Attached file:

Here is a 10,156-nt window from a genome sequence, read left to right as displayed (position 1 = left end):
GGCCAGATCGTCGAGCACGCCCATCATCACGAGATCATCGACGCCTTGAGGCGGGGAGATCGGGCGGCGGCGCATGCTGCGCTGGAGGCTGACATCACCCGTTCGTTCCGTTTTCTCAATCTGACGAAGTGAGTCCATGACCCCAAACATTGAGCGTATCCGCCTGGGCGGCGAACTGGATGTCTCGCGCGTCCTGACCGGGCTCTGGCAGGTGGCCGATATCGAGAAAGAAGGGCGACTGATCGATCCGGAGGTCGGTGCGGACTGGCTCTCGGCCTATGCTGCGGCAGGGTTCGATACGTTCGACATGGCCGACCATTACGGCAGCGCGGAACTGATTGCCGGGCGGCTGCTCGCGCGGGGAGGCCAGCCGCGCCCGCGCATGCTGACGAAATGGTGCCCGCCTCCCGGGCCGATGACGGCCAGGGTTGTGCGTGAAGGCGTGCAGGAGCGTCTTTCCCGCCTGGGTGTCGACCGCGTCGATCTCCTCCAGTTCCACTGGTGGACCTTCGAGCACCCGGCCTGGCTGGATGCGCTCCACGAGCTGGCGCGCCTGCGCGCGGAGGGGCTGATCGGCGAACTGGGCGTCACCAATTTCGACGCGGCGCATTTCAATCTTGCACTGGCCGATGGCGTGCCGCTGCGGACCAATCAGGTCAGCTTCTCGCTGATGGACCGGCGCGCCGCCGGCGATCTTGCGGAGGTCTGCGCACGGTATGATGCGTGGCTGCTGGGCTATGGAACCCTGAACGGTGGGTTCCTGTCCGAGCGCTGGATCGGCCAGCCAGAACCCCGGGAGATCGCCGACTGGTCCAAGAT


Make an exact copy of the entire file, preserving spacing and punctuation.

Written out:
Here is a 10,156-nt window from a genome sequence, read left to right as displayed (position 1 = left end):
GGCCAGATCGTCGAGCACGCCCATCATCACGAGATCATCGACGCCTTGAGGCGGGGAGATCGGGCGGCGGCGCATGCTGCGCTGGAGGCTGACATCACCCGTTCGTTCCGTTTTCTCAATCTGACGAAGTGAGTCCATGACCCCAAACATTGAGCGTATCCGCCTGGGCGGCGAACTGGATGTCTCGCGCGTCCTGACCGGGCTCTGGCAGGTGGCCGATATCGAGAAAGAAGGGCGACTGATCGATCCGGAGGTCGGTGCGGACTGGCTCTCGGCCTATGCTGCGGCAGGGTTCGATACGTTCGACATGGCCGACCATTACGGCAGCGCGGAACTGATTGCCGGGCGGCTGCTCGCGCGGGGAGGCCAGCCGCGCCCGCGCATGCTGACGAAATGGTGCCCGCCTCCCGGGCCGATGACGGCCAGGGTTGTGCGTGAAGGCGTGCAGGAGCGTCTTTCCCGCCTGGGTGTCGACCGCGTCGATCTCCTCCAGTTCCACTGGTGGACCTTCGAGCACCCGGCCTGGCTGGATGCGCTCCACGAGCTGGCGCGCCTGCGCGCGGAGGGGCTGATCGGCGAACTGGGCGTCACCAATTTCGACGCGGCGCATTTCAATCTTGCACTGGCCGATGGCGTGCCGCTGCGGACCAATCAGGTCAGCTTCTCGCTGATGGACCGGCGCGCCGCCGGCGATCTTGCGGAGGTCTGCGCACGGTATGATGCGTGGCTGCTGGGCTATGGAACCCTGAACGGTGGGTTCCTGTCCGAGCGCTGGATCGGCCAGCCAGAACCCCGGGAGATCGCCGACTGGTCCAAGAT